In the United Kingdom, banking islands in cash deserts

Two years after the closure of the last bank in Denny, a town in the south of Scotland, its 8,000 inhabitants have welcomed with open arms the installation of a kiosk which allows them to carry out their most basic operations.

A counter, an ATM, two tablets and two advisers: the kiosk of the OneBanks startup installed in a Co-op supermarket represents an alternative to traditional agencies at a time when these are closing with a vengeance, victims of internet and cost hunting.

Donna Corrigan, 40, shows up with a heavy box of coins to deposit into her account. Behind the Plexiglas counter, a counselor engulfs the handles of scrap metal in a machine while making conversation.

Here, you can withdraw or deposit cash or pay your bills regardless of your bank, thanks to the application developed by the company. Real life advisors also help the less tech-savvy with online banking.

When the banks closed in Denny, “you had to drive 20 minutes” to find an establishment nearby, says Ms Corrigan.

Half of the country’s 10,000 agencies will disappear between 2015 and the end of 2022, and Scotland is the region most affected, according to the consumer association Which?.

– Addicts –

The rise of online transactions is leading banks to cut corners on a less used banking network. In the neighboring euro zone, the number of branches fell by 20% between 2016 and 2020, according to the European Central Bank.

Some countries are more affected than others: in the Netherlands, 44% of agencies will have closed over this period, compared to 13% in France.

Yet large swaths of the population are still completely dependent on cash: almost 20% in the UK, estimates a study by the Royal Society of Arts (RSA), which describes a rather elderly, rural and peri-urban population. .

In the neighboring town of Bridge of Allan, 5,000 inhabitants, it is around noon and it is rush hour. The main street comes alive with customers who invest restaurants, cafes, bakeries and shops. Not a bank in sight.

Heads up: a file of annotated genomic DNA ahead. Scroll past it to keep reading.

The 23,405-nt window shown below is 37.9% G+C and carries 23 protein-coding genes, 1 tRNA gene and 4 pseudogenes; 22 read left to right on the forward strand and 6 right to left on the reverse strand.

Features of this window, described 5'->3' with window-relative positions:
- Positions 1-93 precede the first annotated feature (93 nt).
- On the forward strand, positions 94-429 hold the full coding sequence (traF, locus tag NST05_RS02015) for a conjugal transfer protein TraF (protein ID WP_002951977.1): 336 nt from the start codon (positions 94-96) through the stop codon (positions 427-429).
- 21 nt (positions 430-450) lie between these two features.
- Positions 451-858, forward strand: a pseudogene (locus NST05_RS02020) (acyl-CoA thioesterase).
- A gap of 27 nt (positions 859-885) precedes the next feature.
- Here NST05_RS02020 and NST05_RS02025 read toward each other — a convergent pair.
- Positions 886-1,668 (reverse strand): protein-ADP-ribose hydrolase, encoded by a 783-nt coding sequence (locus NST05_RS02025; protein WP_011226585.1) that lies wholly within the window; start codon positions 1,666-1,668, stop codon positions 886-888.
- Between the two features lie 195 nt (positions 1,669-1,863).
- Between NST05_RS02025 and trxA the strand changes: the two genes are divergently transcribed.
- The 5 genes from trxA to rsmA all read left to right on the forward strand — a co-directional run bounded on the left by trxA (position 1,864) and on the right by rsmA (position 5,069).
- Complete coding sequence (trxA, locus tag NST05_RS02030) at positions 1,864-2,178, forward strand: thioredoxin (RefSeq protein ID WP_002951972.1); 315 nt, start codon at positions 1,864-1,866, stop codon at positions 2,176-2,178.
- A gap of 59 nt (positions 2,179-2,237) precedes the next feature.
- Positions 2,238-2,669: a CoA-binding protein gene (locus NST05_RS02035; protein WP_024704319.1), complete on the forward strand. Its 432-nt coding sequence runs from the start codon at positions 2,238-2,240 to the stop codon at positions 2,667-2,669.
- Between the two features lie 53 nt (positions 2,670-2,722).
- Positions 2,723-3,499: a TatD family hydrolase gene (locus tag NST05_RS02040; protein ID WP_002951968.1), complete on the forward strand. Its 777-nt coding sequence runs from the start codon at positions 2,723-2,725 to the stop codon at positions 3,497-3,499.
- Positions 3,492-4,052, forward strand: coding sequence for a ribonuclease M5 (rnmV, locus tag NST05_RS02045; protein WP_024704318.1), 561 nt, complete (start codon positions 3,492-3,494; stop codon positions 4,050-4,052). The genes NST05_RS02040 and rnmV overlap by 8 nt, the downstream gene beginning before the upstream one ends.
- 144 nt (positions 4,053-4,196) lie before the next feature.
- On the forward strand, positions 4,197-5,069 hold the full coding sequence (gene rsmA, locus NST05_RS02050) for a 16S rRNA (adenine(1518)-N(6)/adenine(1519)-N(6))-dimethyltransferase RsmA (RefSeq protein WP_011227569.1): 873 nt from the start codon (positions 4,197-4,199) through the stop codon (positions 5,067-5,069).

The last “closed about 4 years ago,” laments Jennifer Wilson, who runs a hardware store, where 40% of turnover is still in cash.

The manager can deposit part of the receipts and make change at the local post office. But it is often very busy and she then has to drive half an hour to get to Falkirk… where her bank will also soon be closing the iron curtain for good.

– “Cold and sterile” –

There were once “three banks in this village”, recalls Richard Kilborn, a 79-year-old resident, who had to get used to online transactions but regrets human contact. “Everything has become cold and sterile”.

For the poorest who don’t have a car, the problem is sometimes daunting: you have to take buses, even take days off, which cuts into income… A real vicious circle.

British authorities are now asking establishments to assess the impact of branch closures on consumers and possible alternatives.

Major banks such as Barclays, HSBC, Lloyds or NatWest have recently agreed to fund alternatives together, and the country’s main ATM network, LINK, is tasked with assessing situations on a case-by-case basis. .

Several options have been tested, including the kiosk as in Denny, but also improved post offices, withdrawals from merchants or even two “banking hubs”, installed in the premises of the Post Office group, which see bankers from the main establishments of the country take turns during the week to welcome customers.

Given the success of the pilots, five new “banking hubs” have been announced and OneBanks, which currently has three kiosks in Scotland, plans to install fifteen more in the country.

The startup plans to expand internationally. Banking deserts “are a global problem”, argues founder and boss Duncan Cockburn. The use of “cash will continue to decrease, but it will take a long time for it to completely disappear”.

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